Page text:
— Alasdair MacIntyre, “The Virtues, the Unity of a Human Life and the Concept of a Tradition,” After Virtue: A Study in Moral Theory
“We read books to find out who we are. What other people, real or imaginary, do and think and feel—or have done and thought and felt; or might do and think and feel—is an essential guide to our understanding of what we ourselves are and may become. A person who had never known another human being could not be introspective any more than a terrier can, or a horse; he might (improbably) keep himself alive, but he could not know anything about himself, no matter how long he lived with himself. And a person who had never listened to nor read a tale or myth or parable or story, would remain ignorant of his own emotional and spiritual heights and depths, would not know quite fully what it is to be human. For the story—from Rumpelstiltskin to War and Peace—is one of the basic tools invented by the mind of man, for the purpose of gaining understanding. There have been great societies that did not use the wheel, but there have been no societies that did not tell stories.”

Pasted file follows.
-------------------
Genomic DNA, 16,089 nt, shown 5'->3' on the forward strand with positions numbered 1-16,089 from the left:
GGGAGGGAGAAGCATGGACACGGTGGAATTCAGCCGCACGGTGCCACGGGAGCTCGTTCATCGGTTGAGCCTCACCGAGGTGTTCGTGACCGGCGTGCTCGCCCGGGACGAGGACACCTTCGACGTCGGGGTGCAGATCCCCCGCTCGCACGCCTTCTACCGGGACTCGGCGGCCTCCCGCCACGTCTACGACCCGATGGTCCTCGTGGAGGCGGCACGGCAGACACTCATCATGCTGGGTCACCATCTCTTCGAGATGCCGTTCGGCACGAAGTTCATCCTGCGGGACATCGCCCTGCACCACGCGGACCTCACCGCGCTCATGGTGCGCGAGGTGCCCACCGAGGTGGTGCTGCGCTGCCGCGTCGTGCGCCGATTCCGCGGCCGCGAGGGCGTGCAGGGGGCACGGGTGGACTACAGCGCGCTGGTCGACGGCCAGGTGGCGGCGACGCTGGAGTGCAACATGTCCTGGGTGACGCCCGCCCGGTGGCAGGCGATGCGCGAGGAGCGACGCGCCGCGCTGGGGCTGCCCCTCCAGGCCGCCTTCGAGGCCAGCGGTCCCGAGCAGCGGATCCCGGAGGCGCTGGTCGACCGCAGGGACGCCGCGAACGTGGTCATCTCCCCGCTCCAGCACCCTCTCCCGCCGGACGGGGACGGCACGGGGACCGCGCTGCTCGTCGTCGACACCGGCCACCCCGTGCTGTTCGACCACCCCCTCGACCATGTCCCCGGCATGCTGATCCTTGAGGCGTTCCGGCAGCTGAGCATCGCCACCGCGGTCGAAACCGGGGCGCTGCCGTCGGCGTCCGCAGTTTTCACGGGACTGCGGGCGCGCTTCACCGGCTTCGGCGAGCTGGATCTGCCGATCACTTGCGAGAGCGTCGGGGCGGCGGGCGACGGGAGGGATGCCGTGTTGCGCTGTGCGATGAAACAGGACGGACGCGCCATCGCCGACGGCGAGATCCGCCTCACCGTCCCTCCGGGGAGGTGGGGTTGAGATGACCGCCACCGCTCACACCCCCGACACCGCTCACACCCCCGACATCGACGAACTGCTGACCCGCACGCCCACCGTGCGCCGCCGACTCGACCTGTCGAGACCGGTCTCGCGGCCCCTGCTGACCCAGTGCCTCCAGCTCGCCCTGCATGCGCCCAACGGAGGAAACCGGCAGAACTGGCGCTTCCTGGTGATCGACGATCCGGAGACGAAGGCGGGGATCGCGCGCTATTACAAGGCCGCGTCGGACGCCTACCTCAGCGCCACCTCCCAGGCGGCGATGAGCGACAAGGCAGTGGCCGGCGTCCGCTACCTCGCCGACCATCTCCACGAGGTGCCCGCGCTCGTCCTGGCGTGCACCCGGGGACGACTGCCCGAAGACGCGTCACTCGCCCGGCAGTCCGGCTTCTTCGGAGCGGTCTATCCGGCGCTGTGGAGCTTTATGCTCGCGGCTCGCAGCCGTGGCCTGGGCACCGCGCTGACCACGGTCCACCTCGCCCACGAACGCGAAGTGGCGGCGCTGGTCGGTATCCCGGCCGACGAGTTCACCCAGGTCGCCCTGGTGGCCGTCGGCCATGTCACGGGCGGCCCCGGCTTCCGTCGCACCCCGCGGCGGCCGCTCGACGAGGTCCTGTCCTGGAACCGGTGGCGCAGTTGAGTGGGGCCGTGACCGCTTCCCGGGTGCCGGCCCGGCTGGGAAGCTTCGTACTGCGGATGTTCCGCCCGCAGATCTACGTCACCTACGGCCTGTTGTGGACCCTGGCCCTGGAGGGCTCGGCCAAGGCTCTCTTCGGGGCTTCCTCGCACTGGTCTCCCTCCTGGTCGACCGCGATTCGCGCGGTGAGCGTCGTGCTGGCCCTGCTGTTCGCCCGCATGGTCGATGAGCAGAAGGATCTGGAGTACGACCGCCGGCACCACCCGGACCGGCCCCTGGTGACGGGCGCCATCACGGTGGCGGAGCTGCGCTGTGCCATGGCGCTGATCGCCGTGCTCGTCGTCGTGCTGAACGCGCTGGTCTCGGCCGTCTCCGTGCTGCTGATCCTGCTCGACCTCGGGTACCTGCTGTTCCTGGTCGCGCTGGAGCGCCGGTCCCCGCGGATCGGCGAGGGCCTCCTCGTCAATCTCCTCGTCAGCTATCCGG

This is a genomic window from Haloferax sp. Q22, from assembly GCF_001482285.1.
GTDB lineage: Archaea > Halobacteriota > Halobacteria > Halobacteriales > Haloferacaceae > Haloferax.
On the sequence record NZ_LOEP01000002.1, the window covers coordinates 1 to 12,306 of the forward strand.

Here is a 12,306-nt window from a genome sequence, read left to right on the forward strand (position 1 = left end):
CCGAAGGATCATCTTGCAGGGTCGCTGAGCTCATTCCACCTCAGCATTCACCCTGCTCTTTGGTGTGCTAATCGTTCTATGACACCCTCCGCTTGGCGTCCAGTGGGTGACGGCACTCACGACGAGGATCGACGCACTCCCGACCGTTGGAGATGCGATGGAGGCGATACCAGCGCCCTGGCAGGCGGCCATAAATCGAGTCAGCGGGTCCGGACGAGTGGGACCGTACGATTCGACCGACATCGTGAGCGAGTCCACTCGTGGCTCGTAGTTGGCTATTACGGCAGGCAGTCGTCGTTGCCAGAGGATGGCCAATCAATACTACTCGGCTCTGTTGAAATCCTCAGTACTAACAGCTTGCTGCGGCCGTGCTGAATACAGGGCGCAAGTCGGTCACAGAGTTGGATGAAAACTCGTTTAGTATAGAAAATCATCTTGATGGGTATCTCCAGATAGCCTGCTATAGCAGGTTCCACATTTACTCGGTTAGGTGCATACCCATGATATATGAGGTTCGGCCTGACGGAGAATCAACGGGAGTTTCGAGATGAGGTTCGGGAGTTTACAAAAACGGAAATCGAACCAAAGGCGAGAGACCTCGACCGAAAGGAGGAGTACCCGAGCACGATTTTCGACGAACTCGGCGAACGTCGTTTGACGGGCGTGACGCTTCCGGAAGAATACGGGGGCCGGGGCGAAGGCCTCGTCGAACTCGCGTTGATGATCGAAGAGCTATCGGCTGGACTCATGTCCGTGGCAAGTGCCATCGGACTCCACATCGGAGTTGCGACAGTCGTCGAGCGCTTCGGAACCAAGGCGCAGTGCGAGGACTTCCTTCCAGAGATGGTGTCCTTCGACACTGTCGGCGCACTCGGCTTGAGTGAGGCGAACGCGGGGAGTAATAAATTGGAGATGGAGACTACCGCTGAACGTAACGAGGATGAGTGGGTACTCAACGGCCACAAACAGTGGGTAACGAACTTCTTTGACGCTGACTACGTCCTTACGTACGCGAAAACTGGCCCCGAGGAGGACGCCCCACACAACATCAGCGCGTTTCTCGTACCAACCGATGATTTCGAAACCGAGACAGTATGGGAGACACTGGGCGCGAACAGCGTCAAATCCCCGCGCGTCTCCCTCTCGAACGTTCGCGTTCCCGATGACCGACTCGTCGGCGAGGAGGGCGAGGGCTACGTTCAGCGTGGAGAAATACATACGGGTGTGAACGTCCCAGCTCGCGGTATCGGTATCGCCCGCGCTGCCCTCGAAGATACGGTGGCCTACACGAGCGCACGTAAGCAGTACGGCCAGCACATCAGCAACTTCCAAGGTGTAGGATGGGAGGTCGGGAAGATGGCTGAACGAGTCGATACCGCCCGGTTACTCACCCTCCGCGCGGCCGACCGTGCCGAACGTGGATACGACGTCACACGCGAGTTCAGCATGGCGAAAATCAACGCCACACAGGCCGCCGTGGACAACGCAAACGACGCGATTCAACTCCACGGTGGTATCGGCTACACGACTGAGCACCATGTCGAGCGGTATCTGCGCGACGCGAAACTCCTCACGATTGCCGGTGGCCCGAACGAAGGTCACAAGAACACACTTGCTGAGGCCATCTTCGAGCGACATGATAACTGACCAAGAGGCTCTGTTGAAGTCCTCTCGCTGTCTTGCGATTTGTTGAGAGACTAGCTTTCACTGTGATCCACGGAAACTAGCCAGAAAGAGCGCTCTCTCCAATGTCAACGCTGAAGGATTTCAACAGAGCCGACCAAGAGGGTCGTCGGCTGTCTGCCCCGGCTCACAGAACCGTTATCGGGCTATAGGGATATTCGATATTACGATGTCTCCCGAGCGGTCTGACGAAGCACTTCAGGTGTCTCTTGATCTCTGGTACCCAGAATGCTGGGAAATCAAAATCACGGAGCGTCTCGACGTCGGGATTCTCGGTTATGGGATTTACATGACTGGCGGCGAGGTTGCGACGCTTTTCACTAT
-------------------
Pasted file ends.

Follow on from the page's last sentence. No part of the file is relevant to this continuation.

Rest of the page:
— Ursula K. Le Guin, “Prophets and Mirrors: Science Fiction as a Way of Seeing,” The Living Light 7:3 (Fall 1970) (via hours)
“When the children were small, they came and sat on my lap and punched the keys as I did, but they soon lost interest. My younger daughter told me recently that when she was a child she thought the typewriter was a toy that I went into my room and closed the door and played with.”
“[A]s anyone with the least knowledge of literature and writing—maybe art in general—will know, concealing what is shameful to you will never lead to anything of value. This is something I discovered later, when I was writing my first novel, when the parts that I was ashamed like a dog to have written were the same parts that my editor always pointed out, saying, This, this is really good! In a way, it was my shame-o-meter, the belief that the feeling of shame or guilt signified relevance, that finally made me write about myself.”